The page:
...The Japanese pianist played with utter sincerity and delicacy of feeling. The [Liszt] pieces followed each other as so many juxtaposed scenes in a pastel fresco. Technical virtuosity went hand in hand with poetic inspiration in the three Etudes S 144. The Grande Etude de Perfectionnement Ab irato was rendered with pianistic might appropriately tinged with the roughness of anger. Fukuma suffused the two Etudes S 145 with shimmering light, before projecting a display of pyrotechnics in the two Grandes Etudes de Paganini. His musical sensitivity totally won over the public.

Thursday, September 1, 2011

Annecy Classic Festival

I just came back home from Annecy, where I had a lot of wonderful and beautiful experiences!

On August 29th, I played in the concert "Nuit du Piano" at the Annecy Classic Festival, which featured 4 young pianists -Khatia Buniatishvili, Ingolf Wunder, Hyo-Joo Lee and me. It was a great honor for me to share the concert with them and to play in the Imperial Palace again, which is just by the beautiful lake! The last time was back in the Summer 2003, a week after winning the Cleveland Competition. That was a quite special concert for me, but this time was even more special, because it was my 29th birthday and the last concert before the 10th anniversary of my life in Europe! (I arrived in Paris on September 3rd, 2001)

You can watch the performance here after the free registration (name, email address, the place you are).

I stayed until the end of the festival and enjoyed the environment, making excursions to the lake and to the Mont Blanc - Chamonix with some friends. As the weather was just perfect, the shimmering water and the magnificent Alps enchanted me the whole time!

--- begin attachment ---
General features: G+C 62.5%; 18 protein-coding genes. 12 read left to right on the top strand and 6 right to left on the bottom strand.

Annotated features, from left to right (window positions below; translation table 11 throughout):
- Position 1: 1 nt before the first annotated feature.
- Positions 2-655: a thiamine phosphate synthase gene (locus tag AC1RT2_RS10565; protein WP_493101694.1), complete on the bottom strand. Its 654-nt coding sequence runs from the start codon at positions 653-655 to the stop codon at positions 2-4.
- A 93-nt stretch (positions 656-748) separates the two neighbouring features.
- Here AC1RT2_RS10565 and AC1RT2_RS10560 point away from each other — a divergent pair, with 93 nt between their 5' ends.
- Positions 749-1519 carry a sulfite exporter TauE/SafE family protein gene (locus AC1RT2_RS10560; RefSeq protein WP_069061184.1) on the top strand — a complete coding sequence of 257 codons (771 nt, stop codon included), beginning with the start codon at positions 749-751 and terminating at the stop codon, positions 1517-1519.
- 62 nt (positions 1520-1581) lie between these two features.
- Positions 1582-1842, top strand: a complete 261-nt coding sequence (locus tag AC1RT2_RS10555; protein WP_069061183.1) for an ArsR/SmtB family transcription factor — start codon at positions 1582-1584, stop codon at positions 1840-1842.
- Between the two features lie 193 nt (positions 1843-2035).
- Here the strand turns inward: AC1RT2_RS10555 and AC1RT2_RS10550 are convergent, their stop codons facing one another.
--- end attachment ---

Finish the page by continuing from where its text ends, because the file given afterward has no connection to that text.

The last two concerts of the festival were held in the Église Sainte Bernadette and featured the St.Petersbourg Philharmonic Orchestra with Maestro Yuri Temirkanov. Their performance of the Tschaikovsky 5th Symphony was absolutely one of my most profound musical experiences and the climax of my Summer 2011!!

Bravo to all the artists & thank you to the Annecy Classic Festival and its enthusiastic audience!


Friday, August 19, 2011

Broadcast of my performances

Today I would like to inform the upcoming broadcast of my live perforamances.

1. Deutschland Kultur Radio
WHEN: Monday August 22nd at 8:03p.m.
WHAT: Young Euro Classic Festival (Konzerthaus Berlin)
PROGRAM: Bach/ Piano Concerto in A major with Youth Orchestra of Americas & the conductor Felipe Hildargo
HOW: Go to this page and select one of the streaming systems (Flash, WMP, OGG, MP3) in the right side of the page. The broadcast will automatically start when the file is opened properly.

2. Medici.TV
WHEN: Monday August 29th at 7:30p.m.
WHAT: A piano evening with Khatia Buniatishvili, Ingolf Wunder, Hyo-Joo Lee at the Annecy Music Festival
PROGRAM: Buniatishvili (Liszt), Wunder (Chopin), Lee (Chopin, Ravel), Fukuma (Liszt - Trois Études de Concert, Ab Irato, Deux Études de Concert, La Chasse, La Campanella)
HOW: Go to this page and subscribe either Classic+ or Classic. Go to the page "Live" at the time of the broadcast schedule, then you can watch the entire concert in live!

Thursday, August 18, 2011

Kritik vom Konzert in Berlin (Bach Klavierkonzert)

Hier sind die Auszüge der Kritiken über das Konzert vom 16.08.im Konzerthaus Berlin, in dem ich das Bach Klavierkonzert mit dem YOA Orchester gespielt habe.

...Bachs Klavierkonzert A-Dur BWV 1055, gespielt von dem fabelhaften jungen Japaner Kotaro Fukuma, der sich am Ende dann noch mit einer Franz-Liszt-Zugabe selbst übertraf.
- Berliner Morgenpost (18.08)

...Der Chilene Felipe Hidalgo erweist sich als partnerschaftlicher Begleiter des Japaners Kotaro Fukuma, ChopinPreisträger von 2003, der seine Schule der Geläufigkeit in den Allegros des Klavierkonzerts BWV 1055 von Bach tanzen lässt.
- Der Tagesspiegel (19.08)

Wednesday, July 20, 2011

The FIFA Women's World Cup